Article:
For the jury at the inquests into the deaths of Diana, Princess of Wales and Dodi Fayed, the next six months could be the longest and most confusing half-year of their lives. As the coroner Lord Justice Scott Baker wrapped up his opening statement on Wednesday, the men and women tasked with deciding, once and for all, how the couple died finally have a full picture of the road ahead. And it's not going to be smooth.
On Day Two, the jury heard and saw the first of pieces of evidence. Referred to by Baker as "uncontroversial," these are the facts that nobody is contesting: a basic chronology of events leading up to the crash; a video of a car retracing the route from the Ritz to the Pont de l'Alma tunnel; and security tape footage of Diana and Dodi at the hotel. There's more chronology to come on Thursday, then a visit to Paris to see the tunnel and the hotel early next week. After that, the inquest gets into the details, and things get more complicated.
Ten years on, everyone thinks they know what happened on Aug. 31, 1997. But Baker's statement, peppered with phrases like "contradictory evidence" and "perhaps we shall never know," promises a flood of unreliable testimony, conflicting expert opinion and unexplained anomalies that could force everyone to think again. Here are the three key questions that will probably only lead to more questions:
Was Diana pregnant?
On Tuesday, Baker dismissed the rumor that Diana was carrying Dodi's baby by pointing out that photos which show the Princess sporting a rounded belly were taken before they met. But that doesn't rule out the possibility that she was pregnant only that Dodi was the father. A physical examination of Diana's body didn't reveal any signs that she was pregnant. But a pregnancy in its early stages would be difficult to spot without an autopsy, Baker conceded, which was never performed. The French didn't run a pregnancy test before the body was embalmed, because they didn't see the need, and afterwards it was too late. Yes, Diana was believed to be on the Pill and, true, she never mentioned being pregnant to any of her friends or family. But, Baker said, Diana's pregnancy "is not a matter that can be proved one way or the other." Which means it also can't be disproved.
Was Henri Paul drunk?
The accident theory relies on the jury believing that Henri Paul, the security guard who was driving the Mercedes the night of the crash, was under the influence of drink, drugs or both and lost control of the car. The murder theory depends on the jury agreeing that he was sober and that more sinister forces were responsible. On the one hand, blood tests performed on Paul's body put his blood alcohol level way over France's drink-driving limit. On the other, the same tests carried out on the same day by two different doctors came up with two different levels, and while records show that five blood samples were allegedly taken, only three were ever sent for analysis. Nobody knows what happened to the other two, or if they even existed. Other factors about Paul's blood like the presence of prescription drugs that none of his doctors remember prescribing for him, and high levels of carbon monoxide that nobody can account for have some observers questioning the reliability of the tests. The legal team representing Dodi's dad, Mohamed Al Fayed, are claiming that the blood tested wasn't even Paul's, which Baker responded to but not really when he said that DNA tests "appear" to show that it was.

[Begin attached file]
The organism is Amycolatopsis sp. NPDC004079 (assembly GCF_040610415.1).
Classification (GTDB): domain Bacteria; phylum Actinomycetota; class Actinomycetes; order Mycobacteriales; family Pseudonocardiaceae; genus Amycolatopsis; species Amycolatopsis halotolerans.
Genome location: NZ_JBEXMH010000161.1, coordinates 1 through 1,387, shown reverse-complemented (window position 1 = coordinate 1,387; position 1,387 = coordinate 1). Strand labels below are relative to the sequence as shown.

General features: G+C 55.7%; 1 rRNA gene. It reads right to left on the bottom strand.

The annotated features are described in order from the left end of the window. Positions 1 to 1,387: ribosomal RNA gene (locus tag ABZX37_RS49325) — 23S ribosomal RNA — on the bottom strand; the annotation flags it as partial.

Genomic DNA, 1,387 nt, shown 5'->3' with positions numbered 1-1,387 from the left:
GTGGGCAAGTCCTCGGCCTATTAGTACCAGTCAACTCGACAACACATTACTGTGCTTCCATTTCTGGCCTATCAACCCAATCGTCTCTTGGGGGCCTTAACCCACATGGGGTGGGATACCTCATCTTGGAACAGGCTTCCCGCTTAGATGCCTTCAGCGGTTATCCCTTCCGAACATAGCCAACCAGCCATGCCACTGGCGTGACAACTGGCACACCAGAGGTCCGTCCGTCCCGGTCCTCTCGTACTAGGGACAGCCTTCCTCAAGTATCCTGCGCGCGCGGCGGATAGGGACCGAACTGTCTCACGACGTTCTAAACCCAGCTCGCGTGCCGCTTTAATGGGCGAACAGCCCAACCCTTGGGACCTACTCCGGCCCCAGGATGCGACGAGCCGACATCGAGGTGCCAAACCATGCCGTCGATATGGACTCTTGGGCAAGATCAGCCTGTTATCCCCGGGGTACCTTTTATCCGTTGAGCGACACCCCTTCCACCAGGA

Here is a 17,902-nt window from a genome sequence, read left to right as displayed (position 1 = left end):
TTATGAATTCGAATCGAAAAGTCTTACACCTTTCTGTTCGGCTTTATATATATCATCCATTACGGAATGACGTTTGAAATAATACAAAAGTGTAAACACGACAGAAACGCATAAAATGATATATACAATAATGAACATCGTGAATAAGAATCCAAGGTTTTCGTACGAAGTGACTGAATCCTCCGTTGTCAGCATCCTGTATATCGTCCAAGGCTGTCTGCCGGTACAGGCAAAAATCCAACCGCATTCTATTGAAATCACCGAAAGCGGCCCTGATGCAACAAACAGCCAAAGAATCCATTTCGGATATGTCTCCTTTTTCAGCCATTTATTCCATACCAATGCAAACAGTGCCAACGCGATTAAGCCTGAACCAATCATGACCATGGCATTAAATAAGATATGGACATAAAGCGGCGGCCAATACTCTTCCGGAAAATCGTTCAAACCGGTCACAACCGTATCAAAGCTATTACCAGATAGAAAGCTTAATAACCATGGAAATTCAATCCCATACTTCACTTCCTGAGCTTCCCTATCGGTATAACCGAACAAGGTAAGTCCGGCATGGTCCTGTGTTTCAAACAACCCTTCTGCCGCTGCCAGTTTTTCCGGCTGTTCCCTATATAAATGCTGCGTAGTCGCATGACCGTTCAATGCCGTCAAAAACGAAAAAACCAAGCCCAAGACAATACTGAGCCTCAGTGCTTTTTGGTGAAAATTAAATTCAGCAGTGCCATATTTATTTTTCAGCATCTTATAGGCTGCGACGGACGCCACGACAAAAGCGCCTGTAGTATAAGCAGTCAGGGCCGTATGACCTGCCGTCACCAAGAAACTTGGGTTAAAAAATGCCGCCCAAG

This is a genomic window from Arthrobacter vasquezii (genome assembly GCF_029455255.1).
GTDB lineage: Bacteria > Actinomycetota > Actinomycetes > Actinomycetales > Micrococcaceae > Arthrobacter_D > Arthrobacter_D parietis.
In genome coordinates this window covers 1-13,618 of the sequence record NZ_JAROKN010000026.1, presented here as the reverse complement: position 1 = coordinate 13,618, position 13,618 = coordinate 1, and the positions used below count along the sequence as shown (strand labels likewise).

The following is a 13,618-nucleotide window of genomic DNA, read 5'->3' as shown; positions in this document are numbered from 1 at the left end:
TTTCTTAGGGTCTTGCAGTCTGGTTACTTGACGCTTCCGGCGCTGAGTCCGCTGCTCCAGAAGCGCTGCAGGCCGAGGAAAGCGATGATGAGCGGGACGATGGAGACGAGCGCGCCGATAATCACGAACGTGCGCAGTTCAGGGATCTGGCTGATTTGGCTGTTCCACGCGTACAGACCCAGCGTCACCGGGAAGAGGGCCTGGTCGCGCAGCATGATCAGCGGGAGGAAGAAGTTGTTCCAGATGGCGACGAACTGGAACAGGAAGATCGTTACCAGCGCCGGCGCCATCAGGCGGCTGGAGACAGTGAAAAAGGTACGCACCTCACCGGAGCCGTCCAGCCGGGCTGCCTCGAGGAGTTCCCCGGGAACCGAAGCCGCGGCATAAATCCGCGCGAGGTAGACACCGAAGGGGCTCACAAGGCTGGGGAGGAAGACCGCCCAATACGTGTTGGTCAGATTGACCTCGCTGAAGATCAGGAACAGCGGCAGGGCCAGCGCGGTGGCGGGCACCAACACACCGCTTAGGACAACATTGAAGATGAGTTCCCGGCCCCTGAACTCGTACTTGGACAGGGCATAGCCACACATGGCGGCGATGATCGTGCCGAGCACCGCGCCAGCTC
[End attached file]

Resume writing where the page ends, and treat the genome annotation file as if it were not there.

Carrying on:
What happened to Prince Philip's letters?
Several people, including Mohamed Al Fayed and Diana's longtime butler Paul Burrell, have already said that the Princess was convinced the Royal Family was planning an "accident" to get rid of her. And Al Fayed is pointing to her father-in-law Prince Philip as the one who ordered her alleged assassination. But the one piece of evidence that could reveal Prince Philip's true feelings about Diana is missing: a set of letters that he wrote to her. Burrell, who Baker "hopes" will give evidence during the inquest, says he saw them. And Diana's sister, Lady Sarah McCorquodale, says she had conversations with Diana about them. But nobody knows where they are. "It seems probable that there were such letters, but where they went and whether they still exist remains a mystery," Baker said. And then, touching on what could become the theme for the entire inquest, added: "We shall have to see whether the mystery unfolds in the coming weeks."